Learning about Law through Literature

CAS writing seminar inspires students to consider legal issues presented in books, including In Cold Blood, 1984, and The Immortal Life of Henrietta Lacks

| in Community, Features

By Mara Sassoon

In February 1951, doctors at the Johns Hopkins Hospital in Baltimore, Md., collected a sample of cervical cancer cells from a 31-year-old Black patient named Henrietta Lacks. While Lacks went on to receive painful radium treatments for her cancer, her cells were taken—unbeknownst to her—to be cultured and researched at a tissue lab at the hospital. The treatments proved unsuccessful; Lacks died eight months later, leaving behind a husband and five children. But over in the lab, her cells survived and would later provide the foundation for multiple medical breakthroughs. In the 70 years since, those cells have been used in research on genome mapping, HIV/AIDS medications, and polio and HPV vaccines.

For decades, Lacks’ story went mostly unknown. That all changed in 2010 when Rebecca Skloot published The Immortal Life of Henrietta Lacks, exploring the ethical concerns behind the use of her cells. Taking cells from patients without their knowledge or consent was routine practice at the time, but Lacks’ cells are unique for becoming the first “immortal” cell line and going on to be used in so many scientific advancements.

The issues Skloot brought to light in her book are still being debated today—including in Jamie Robertson’s CAS writing seminar, Literature and the Law. Students read and analyze the book, then discuss topics including discrimination, inequities in healthcare, and informed consent. The course aims to improve students’ writing skills through having them explore various legal issues presented in fiction and nonfiction books. Many students interested in pursuing law careers take the class, but it also attracts those who enjoy a good legal thriller and want to boost their communication skills.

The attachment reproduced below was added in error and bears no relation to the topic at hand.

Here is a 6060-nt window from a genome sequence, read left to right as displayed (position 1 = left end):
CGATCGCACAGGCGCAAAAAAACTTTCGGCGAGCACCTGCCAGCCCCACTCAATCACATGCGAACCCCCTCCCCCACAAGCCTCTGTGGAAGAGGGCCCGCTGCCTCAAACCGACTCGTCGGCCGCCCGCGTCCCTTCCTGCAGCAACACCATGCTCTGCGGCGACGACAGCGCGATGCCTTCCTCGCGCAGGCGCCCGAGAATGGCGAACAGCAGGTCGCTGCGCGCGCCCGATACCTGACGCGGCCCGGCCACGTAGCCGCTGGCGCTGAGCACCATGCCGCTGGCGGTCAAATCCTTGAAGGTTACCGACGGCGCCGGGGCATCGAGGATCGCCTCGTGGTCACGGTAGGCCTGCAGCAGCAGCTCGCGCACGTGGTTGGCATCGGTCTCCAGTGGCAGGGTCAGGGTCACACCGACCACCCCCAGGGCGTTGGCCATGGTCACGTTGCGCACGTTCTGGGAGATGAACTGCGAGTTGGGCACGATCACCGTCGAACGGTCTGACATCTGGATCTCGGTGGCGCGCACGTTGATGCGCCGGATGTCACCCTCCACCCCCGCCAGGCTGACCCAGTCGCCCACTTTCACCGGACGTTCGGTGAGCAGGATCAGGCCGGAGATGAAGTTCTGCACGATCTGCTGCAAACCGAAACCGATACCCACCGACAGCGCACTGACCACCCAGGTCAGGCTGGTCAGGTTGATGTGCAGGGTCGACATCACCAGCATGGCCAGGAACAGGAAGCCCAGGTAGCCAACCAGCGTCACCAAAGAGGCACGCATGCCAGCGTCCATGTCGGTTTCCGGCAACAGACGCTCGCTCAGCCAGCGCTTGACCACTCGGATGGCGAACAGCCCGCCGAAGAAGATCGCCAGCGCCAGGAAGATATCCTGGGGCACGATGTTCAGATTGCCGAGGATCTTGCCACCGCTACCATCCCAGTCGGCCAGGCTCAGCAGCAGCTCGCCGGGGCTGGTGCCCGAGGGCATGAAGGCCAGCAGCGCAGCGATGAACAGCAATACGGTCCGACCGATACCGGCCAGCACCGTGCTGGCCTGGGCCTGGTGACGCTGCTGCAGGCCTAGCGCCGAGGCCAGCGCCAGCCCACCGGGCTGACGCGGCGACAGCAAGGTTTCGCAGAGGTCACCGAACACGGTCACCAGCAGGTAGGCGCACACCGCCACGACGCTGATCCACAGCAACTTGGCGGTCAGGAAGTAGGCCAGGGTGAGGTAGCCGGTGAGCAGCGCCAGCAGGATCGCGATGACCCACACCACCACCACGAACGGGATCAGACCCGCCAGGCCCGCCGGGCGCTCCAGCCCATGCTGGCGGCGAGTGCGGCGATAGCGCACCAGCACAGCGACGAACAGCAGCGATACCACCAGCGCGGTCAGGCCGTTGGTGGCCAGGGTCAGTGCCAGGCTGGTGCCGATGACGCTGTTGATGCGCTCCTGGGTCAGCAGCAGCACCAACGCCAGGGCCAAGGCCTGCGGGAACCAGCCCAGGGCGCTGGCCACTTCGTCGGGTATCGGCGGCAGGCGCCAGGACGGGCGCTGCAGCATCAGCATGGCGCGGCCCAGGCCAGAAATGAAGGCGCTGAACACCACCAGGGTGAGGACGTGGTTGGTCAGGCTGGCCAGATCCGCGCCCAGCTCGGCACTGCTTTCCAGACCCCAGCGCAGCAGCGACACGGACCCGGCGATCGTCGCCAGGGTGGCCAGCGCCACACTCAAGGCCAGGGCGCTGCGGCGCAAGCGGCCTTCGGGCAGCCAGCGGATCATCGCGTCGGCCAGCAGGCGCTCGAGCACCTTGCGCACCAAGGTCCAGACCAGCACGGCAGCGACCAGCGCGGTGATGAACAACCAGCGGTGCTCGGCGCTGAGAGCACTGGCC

Debating Privacy

“In teaching this class, it’s always my goal to make sure the students don’t really get a sense of what I think—what my opinions on a law or a case are—because I really want them to feel free to figure out for themselves what they think.” – Jamie Robertson, CAS Writing Program Lecturer

Robertson, a Writing Program lecturer who joined CAS in 2020, attributes her law interest to her husband, Christopher, a professor of health law and the associate dean for graduate and international programs at BU School of Law. “When he was in law school, I’d sometimes sit in the back of his classes and listen. My interest evolved from there.” She’s taught the course, which she initially founded at the University of Arizona, for six years.

In addition to Henrietta Lacks, students also read George Orwell’s 1984, Truman Capote’s In Cold Blood, and Ernest Hemingway’s short story The Short Happy Life of Francis Macomber—for which they participate in a mock trial to argue the guilt or innocence of a character who shoots her husband. Robertson invites guest speakers who specialize in the areas of the law relevant to each book, while she handles the literature part of the course.

“I want my students to become very critical readers and realize that the authors might be trying to shape their opinions,” says Robertson. “I want them to be aware of that and to think about the narration that was chosen, the tone that was chosen, how every word matters.”